Is Eclipse in Suns Future?

 
 
By Darryl K. Taft  |  Posted 2004-01-26 Email Print this article Print
 
 
 
 
 
 
 

Sources say the company may be closer than ever to joining the open-source Java development platform effort.

Will Sun Microsystems Inc. join the Eclipse open-source Java development platform effort? Sources close to the company said despite Suns official decline of an invitation to join Eclipse last month, the company is still looking to join and may be closer now than ever, as the Eclipse Consortium is on the verge of transitioning to the Eclipse Foundation and ratifying a new board—a process that is slated to begin as early as next week at the EclipseCon 2004 conference in Anaheim, Calif.
Read "Eclipse Platform Ready to Forge Its Own Path."
"Given the removal of business obstacles, Sun would be in there [the Eclipse organization] in a flash," said a source close to Sun. The source compared the situation between Eclipse and Sun, which has its own NetBeans open-source application development platform effort, as more akin to the situation involving the GNOME and KDE open-source Linux desktops. Check out "KDE, GNOME Both Needed." Earlier this month, James Gosling, a Sun fellow and vice president of the company, told reporters during a press call that Sun was still considering joining Eclipse and that talks were ongoing.
According to sources, Sun has promised to pay "a kings ransom" and to make considerable concessions, but the Eclipse group is refusing to relent on one or two key issues. In a recent interview with eWEEK, Skip McGaughey, chairman of Eclipse, said there will be two levels of strategic partners in the new Eclipse Foundation, which must commit developers and pay up to a maximum of $250,000 to assume this level of membership. In addition, McGaughey said members of the organization will have to commit to providing a commercial product that supports Eclipse within 12 months of joining. This point, analysts and observers said, is likely a major sticking point for Sun, which has invested heavily in NetBeans and would essentially have to abandon that work to focus on an Eclipse-based technology. "Unless Sun had been secretly working on a product on their competitors platform for some time—as likely as Microsoft making Office for Solaris—theyd be unlikely to be able to meet that timeframe," said an industry source who requested anonymity. Next page: Java tools vendors should "just get along."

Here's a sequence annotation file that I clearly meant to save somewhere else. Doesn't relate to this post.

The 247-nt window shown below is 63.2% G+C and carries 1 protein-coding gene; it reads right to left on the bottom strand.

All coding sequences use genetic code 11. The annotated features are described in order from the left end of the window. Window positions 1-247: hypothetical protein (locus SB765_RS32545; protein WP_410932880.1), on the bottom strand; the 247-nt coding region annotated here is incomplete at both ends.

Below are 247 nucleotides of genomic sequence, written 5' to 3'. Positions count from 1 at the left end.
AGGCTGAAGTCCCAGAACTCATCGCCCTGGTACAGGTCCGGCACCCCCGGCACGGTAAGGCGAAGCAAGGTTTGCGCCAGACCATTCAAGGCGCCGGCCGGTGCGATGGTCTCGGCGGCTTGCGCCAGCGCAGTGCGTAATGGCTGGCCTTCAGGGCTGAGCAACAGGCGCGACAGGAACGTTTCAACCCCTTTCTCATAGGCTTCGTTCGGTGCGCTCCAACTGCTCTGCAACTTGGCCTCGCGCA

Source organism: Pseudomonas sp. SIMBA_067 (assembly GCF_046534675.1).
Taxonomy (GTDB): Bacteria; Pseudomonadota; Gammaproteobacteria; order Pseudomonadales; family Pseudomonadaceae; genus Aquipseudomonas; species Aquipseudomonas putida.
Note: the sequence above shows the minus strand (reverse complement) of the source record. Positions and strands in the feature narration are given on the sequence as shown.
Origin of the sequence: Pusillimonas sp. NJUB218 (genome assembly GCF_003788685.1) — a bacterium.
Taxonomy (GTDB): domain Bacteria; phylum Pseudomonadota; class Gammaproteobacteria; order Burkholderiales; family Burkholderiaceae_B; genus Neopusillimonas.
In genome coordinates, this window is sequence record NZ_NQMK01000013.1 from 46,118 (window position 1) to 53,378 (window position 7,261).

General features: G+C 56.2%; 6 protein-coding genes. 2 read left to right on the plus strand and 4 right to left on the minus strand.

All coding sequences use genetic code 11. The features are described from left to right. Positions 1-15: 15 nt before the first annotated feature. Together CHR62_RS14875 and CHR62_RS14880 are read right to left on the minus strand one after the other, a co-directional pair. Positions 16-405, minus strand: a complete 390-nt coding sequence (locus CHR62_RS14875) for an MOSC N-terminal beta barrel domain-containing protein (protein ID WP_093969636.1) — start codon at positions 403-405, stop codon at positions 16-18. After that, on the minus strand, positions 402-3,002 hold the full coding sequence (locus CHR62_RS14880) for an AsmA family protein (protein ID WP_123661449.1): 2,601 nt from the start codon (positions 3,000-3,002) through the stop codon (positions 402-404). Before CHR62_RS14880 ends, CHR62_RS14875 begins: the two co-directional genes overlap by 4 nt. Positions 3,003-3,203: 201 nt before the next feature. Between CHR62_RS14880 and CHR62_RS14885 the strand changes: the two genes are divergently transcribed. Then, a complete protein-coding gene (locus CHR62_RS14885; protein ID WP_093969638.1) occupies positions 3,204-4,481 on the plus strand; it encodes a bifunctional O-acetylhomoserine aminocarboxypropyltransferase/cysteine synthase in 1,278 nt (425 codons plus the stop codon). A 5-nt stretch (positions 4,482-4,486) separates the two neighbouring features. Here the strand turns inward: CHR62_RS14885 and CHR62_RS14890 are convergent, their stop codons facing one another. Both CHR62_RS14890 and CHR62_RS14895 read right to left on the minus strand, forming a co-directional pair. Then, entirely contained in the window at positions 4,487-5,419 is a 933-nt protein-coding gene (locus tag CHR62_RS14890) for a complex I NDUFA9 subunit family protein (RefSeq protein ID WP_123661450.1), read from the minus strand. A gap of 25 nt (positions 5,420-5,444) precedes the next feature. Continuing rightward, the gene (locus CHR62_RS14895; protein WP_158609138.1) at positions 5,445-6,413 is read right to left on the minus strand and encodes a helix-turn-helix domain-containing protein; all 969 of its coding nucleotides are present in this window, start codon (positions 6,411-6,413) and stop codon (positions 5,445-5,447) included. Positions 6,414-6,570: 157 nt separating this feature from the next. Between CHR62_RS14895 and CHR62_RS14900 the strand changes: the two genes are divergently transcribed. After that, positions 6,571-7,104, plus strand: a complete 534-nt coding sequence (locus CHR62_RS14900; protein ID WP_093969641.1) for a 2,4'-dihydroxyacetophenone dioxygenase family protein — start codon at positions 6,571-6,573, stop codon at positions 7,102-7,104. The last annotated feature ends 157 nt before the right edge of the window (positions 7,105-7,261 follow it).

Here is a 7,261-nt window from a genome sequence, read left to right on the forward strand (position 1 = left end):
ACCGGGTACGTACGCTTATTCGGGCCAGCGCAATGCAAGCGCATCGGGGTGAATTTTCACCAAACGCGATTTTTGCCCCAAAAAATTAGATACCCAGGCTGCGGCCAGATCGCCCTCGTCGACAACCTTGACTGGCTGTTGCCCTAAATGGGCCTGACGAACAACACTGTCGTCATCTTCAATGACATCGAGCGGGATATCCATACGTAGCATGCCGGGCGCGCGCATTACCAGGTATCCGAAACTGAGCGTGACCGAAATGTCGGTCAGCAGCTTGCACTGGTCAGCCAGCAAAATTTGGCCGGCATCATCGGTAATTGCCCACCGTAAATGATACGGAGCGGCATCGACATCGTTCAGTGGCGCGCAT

Darryl K. Taft covers the development tools and developer-related issues beat from his office in Baltimore. He has more than 10 years of experience in the business and is always looking for the next scoop. Taft is a member of the Association for Computing Machinery (ACM) and was named 'one of the most active middleware reporters in the world' by The Middleware Co. He also has his own card in the 'Who's Who in Enterprise Java' deck.
 
 
 
 
 
 
 

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